Rare Photo of Billy the Kid Bought for $2 Is Valued at $5 Million
The only other photo of the outlaw sold to Bill Koch for $2.3 million in 2011.
When Randy Guijarro picked up an old photo of a game of croquet at a Fresno junk shop for $2, he didn’t know that he was actually purchasing a priceless piece of American history. It is only the second confirmed photograph of Billy the Kid, an iconic figure of the Wild West.
The photograph, which shows Billy the Kid and his posse of Regulators enjoying a post-wedding game of croquet in 1878, was authenticated by Kagin’s, a San Francisco-based company that provides expertise in Western Americana and rare coins.
Billy the Kid’s only other verified photo, a tintype portrait, was purchased in 2011 at Brian Lebel’s annual Old West Auction in Denver for $2.3 million by billionaire Bill Koch, an avid collector of art of the American West (and emotional wine lover). The pre-sale estimate had topped out at just $400,000. According to Kagin’s website, the tintype of Billy the Kid playing croquet has been appraised and insured for $5,000,000.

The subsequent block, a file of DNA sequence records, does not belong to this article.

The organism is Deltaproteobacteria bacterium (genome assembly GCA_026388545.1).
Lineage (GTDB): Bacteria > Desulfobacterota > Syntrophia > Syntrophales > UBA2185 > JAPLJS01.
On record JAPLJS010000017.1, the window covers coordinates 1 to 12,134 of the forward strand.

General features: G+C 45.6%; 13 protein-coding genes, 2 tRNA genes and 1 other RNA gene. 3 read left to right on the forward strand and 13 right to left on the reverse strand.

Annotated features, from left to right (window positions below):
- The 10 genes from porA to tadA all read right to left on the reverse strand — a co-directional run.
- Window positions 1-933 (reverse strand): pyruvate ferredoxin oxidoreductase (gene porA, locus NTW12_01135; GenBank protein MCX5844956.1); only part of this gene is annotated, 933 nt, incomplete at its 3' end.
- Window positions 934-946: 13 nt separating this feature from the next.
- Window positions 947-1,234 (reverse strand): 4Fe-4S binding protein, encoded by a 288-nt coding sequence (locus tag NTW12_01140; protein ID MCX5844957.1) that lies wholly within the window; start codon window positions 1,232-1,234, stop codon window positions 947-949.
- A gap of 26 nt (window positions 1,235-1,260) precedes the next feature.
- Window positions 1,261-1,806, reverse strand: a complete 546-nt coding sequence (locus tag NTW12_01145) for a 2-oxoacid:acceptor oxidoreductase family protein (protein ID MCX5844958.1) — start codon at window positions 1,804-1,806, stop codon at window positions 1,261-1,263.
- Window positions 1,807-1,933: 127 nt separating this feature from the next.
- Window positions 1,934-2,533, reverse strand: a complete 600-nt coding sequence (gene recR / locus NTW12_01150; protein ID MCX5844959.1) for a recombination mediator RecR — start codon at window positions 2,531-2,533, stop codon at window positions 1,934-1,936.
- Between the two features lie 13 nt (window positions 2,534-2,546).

Born Henry McCarty in New York city, Billy the Kid headed west and turned to a life of crime, becoming a frontier outlaw. He owes his legendary status in part to the New Mexico governor, who placed a price on his head. Billy the Kid died in a gunfight in 1881 at just 21.
“An original Billy the Kid photo is the holy grail of Western Americana,” Kagin’s David McCarthy told the Guardian. “We had to be certain that we could answer and verify where, when, how and why this photograph was taken. Simple resemblance is not enough in a case like this.”
Kagin’s spent a year researching the image, tracking down the location where it was shot, locating the foundations of the building behind Billy the Kid and his friends in Chaves County, New Mexico.
If croquet seems an uncharacteristically genteel pursuit for such a notorious outlaw, you’d be surprised to learn that the sport had a downright unsavory reputation back in the day. According to James Charlton and William Thompson’s Croquet: The Complete Guide to History, Strategy, Rules, and Records, “it had become associated with gambling, drinking and philandering to such an extent that it was banned in Boston by one Reverend Skinner.”
Despite the excitement surrounding the photo’s discovery, it’s success at auction is far from guaranteed. Earlier this year, a photograph thought to contain the third extant photo of Vincent van Gogh failed to sell at auction.
Follow Artnet News on Facebook:
Want to stay ahead of the art world? Subscribe to our newsletter to get the breaking news, eye-opening interviews, and incisive critical takes that drive the conversation forward.